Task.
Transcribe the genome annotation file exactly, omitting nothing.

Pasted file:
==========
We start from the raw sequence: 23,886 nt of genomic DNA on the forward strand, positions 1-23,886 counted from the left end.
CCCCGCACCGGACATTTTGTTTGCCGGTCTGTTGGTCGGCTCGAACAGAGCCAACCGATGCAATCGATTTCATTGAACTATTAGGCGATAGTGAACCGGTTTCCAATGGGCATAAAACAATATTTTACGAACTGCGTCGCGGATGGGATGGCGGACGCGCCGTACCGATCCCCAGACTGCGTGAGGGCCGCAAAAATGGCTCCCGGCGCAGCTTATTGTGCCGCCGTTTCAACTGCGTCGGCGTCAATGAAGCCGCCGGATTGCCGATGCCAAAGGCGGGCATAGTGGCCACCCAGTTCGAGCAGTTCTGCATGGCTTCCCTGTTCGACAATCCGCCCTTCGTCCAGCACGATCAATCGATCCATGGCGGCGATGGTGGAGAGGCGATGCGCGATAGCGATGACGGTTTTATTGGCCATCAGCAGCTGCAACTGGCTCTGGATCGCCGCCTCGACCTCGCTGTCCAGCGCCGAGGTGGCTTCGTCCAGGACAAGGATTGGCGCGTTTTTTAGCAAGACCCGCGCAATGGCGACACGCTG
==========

We start from the raw sequence: 23,886 nt of genomic DNA on the forward strand, positions 1-23,886 counted from the left end.
CCCCGCACCGGACATTTTGTTTGCCGGTCTGTTGGTCGGCTCGAACAGAGCCAACCGATGCAATCGATTTCATTGAACTATTAGGCGATAGTGAACCGGTTTCCAATGGGCATAAAACAATATTTTACGAACTGCGTCGCGGATGGGATGGCGGACGCGCCGTACCGATCCCCAGACTGCGTGAGGGCCGCAAAAATGGCTCCCGGCGCAGCTTATTGTGCCGCCGTTTCAACTGCGTCGGCGTCAATGAAGCCGCCGGATTGCCGATGCCAAAGGCGGGCATAGTGGCCACCCAGTTCGAGCAGTTCTGCATGGCTTCCCTGTTCGACAATCCGCCCTTCGTCCAGCACGATCAATCGATCCATGGCGGCGATGGTGGAGAGGCGATGCGCGATAGCGATGACGGTTTTATTGGCCATCAGCAGCTGCAACTGGCTCTGGATCGCCGCCTCGACCTCGCTGTCCAGCGCCGAGGTGGCTTCGTCCAGGACAAGGATTGGCGCGTTTTTTAGCAAGACCCGCGCAATGGCGACACGCTG